15 August 2023

University isn’t the only solution – we need to encourage exploration through work experience

By Daniel Harrison

This Thursday, anxious Sixth Formers across the country will be opening up their A-level results and wondering what to do next.

Perhaps dejected by headlines about graduates saddled with debt struggling to find meaningful employment, many will wonder if university is their best option.

As the CEO of one of the UK’s largest wealth management firms I know the requirements of the modern workplace. And as someone who didn’t go to university straight out of secondary school, I know success can be achieved without it.

To continue or not with education is a big decision for young people and their families, and an increasingly expensive one. The Institute for Fiscal Studies estimates that one in five university graduates would actually be better off if they hadn’t gone to university. That works out as over 150,000 students per year.

With this in mind, the prevailing notion that a university degree is the only ticket to prosperity is a convention that should be challenged. The pursuit of knowledge through higher education is, of course, generally of great value to society and does increase the chances of success for the majority who choose that path.

But there are other routes, especially if you don’t yet have a grip on what you think you want to do in the workplace.

Indeed, sometimes it’s better to dip your toe in and experience work in order to help refine your thinking or spark some previously unknown interests.

Moreover, with the changing nature of our economy, the ability to absorb new skills quickly and think outside the box is becoming an even more important skill to stay ahead.

To pick a timely example, skills like coding were the future a few years ago but now developments in AI have completely disrupted the tech industry, changing the skill set and number of staff needed to be successful. Instead of betting a three or four-year degree on the next big skill, it might make more sense for our young people to bed-in to work with a growing business to stay closer to evolving trends.

Too often businesses are averse to giving opportunities to kids who haven’t gone to university, but I know the fallacy of this through my own experience. My first job was working the tills at my local cinema. That was the first rung on my ladder and I’m grateful for it. It taught me all sorts of practical business skills at a young age, while also piquing my interest in how businesses are run. I used some of those skills to help get into marketing in the financial services industry, where I’ve since made my career.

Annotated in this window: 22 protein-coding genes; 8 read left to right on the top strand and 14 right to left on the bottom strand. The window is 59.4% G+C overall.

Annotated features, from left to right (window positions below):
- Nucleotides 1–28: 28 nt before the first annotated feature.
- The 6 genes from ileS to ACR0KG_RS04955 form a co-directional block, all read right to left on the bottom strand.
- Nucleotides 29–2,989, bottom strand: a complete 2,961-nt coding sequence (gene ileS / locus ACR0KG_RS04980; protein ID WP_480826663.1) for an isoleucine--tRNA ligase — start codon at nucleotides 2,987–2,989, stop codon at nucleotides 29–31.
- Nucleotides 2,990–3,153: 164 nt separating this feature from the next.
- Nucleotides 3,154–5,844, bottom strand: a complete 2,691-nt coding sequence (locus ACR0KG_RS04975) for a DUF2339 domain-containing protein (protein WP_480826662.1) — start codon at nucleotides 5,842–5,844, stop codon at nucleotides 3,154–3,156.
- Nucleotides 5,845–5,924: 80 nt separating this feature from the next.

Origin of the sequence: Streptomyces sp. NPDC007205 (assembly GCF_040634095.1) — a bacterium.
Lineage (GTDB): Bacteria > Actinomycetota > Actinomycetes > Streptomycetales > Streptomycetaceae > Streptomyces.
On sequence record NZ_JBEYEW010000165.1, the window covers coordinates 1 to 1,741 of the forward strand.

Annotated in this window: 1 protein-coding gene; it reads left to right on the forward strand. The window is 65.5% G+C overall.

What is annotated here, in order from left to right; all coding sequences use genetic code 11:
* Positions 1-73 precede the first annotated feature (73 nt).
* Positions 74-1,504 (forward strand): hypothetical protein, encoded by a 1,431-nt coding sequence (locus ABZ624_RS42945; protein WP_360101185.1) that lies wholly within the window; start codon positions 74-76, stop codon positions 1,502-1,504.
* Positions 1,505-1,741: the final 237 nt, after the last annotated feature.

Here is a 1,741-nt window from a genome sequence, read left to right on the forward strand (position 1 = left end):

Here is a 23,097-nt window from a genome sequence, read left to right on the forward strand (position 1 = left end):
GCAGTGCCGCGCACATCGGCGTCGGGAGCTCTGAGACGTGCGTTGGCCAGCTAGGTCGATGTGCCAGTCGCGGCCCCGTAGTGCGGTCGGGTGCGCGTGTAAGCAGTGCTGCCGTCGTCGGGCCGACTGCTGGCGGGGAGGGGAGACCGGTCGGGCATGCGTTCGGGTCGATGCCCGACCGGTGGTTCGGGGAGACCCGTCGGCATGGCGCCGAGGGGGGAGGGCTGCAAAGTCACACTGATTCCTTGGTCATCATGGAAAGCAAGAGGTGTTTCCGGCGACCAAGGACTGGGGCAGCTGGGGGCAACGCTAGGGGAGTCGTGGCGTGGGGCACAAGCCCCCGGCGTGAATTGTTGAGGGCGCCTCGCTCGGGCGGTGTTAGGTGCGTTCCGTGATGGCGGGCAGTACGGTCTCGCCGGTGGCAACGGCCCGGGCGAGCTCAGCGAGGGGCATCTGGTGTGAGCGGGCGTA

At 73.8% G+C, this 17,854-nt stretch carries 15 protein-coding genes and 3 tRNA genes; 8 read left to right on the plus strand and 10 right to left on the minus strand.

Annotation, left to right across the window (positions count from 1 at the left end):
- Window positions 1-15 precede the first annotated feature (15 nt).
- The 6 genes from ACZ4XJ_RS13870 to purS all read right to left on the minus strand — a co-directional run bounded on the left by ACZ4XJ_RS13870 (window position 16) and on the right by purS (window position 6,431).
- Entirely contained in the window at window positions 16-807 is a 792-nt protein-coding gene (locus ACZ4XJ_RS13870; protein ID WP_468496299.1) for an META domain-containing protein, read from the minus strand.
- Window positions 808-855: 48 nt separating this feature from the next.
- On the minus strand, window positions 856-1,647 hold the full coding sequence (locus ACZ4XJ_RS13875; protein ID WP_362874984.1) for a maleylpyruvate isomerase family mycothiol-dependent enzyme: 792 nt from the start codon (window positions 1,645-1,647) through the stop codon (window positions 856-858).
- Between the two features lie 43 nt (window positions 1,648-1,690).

I then completed a university degree whilst working, so that my studies complemented my career, refining and enhancing my skills further and giving me that extra edge.

The point being, we need to increase the number of pathways for our children, not force them into a funnel before they’re ready.

The Government should work with the private sector to create these pathways for kids and get them up to date, practical skills. At my firm, True Potential, many of our workforce haven’t been to university and instead come in straight from school. Through our Academy system we’ve been able to give them on the job training that is tailored to the industry as it is today, not as it was four of five years ago. I’m happy to say that one of these bright sparks with an intense interest in AI is now playing a leading role in our research and development wing and thriving, all without a typical university education.

By restructuring our education system to provide more alternatives to university for young people, we can reinvigorate our economy and workforce.

By encouraging exploration, we can hopefully create a new generation of curious minds with entrepreneurial flair who are willing to consider new approaches to old problems and give our slow-growing economy a much-needed kick in the backside.

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Daniel Harrison is the chief executive of True Potential.

Columns are the author's own opinion and do not necessarily reflect the views of CapX.